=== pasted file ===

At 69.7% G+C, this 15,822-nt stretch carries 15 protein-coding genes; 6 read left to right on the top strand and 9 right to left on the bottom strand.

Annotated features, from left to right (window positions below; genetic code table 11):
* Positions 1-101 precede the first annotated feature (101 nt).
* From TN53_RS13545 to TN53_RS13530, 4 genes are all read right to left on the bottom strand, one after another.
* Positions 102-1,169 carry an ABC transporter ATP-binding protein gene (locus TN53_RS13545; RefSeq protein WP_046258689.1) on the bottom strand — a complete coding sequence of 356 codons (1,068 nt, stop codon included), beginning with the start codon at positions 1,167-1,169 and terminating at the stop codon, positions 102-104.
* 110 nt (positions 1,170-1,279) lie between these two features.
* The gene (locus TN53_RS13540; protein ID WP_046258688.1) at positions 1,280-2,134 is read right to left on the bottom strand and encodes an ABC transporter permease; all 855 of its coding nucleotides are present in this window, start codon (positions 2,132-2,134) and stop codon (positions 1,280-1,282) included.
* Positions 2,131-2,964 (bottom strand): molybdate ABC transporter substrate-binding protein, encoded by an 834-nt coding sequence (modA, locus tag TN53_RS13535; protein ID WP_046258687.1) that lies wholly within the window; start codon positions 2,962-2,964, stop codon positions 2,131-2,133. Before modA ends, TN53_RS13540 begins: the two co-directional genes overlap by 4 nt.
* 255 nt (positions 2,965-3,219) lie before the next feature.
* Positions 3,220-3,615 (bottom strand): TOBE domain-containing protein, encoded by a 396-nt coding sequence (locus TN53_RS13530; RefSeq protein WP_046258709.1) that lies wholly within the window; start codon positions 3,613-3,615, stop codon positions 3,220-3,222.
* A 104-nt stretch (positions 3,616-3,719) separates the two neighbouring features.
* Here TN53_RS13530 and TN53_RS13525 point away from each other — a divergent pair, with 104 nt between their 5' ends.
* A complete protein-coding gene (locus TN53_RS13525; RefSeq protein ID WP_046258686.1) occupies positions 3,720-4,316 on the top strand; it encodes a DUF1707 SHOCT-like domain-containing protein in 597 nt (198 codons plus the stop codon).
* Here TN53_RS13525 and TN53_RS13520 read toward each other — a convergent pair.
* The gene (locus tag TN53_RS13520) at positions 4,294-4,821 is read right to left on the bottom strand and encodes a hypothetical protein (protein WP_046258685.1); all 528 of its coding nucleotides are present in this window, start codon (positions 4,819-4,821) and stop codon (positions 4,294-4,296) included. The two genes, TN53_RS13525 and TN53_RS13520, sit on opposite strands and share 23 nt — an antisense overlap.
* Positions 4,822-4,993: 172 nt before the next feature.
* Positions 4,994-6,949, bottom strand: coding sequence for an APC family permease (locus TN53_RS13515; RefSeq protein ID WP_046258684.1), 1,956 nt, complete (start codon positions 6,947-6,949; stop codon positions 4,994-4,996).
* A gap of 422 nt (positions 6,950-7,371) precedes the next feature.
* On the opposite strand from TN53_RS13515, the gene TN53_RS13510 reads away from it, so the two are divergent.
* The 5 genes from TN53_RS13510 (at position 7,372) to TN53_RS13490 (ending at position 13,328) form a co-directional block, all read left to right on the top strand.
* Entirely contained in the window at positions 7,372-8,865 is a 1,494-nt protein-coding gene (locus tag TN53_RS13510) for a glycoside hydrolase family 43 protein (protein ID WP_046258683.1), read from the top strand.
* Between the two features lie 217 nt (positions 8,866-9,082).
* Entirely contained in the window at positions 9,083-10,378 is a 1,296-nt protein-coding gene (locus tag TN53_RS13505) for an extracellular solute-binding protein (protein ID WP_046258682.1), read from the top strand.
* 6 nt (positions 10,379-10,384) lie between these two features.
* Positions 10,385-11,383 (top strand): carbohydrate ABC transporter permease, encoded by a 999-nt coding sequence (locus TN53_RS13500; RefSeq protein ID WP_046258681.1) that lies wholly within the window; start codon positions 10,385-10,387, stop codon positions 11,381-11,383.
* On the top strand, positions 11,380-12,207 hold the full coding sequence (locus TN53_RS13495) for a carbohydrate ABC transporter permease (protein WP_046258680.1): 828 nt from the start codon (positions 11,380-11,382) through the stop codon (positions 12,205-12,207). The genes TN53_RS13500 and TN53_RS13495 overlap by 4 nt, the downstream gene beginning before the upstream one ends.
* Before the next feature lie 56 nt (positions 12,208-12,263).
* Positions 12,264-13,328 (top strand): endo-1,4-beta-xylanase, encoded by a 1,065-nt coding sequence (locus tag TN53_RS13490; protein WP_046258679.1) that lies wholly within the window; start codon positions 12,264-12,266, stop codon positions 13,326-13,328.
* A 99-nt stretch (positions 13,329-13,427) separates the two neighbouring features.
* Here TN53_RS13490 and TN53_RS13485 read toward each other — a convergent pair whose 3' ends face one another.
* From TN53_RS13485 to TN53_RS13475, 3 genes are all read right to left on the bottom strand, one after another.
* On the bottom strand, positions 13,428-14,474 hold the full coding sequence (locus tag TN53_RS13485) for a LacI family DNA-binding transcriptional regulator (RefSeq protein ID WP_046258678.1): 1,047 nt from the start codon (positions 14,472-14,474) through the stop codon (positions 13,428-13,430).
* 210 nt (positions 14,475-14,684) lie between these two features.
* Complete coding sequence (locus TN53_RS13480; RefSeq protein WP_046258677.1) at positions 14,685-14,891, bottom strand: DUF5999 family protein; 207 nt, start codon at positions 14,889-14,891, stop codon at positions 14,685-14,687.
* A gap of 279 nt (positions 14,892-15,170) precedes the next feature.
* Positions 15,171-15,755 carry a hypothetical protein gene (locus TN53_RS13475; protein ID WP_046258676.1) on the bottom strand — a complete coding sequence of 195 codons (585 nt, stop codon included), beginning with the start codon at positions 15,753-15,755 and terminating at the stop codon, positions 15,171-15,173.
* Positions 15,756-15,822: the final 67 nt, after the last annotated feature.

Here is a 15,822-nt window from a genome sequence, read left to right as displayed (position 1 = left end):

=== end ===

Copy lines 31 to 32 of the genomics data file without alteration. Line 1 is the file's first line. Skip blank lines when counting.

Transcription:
* From TN53_RS13485 to TN53_RS13475, 3 genes are all read right to left on the bottom strand, one after another.
* On the bottom strand, positions 13,428-14,474 hold the full coding sequence (locus tag TN53_RS13485) for a LacI family DNA-binding transcriptional regulator (RefSeq protein ID WP_046258678.1): 1,047 nt from the start codon (positions 14,472-14,474) through the stop codon (positions 13,428-13,430).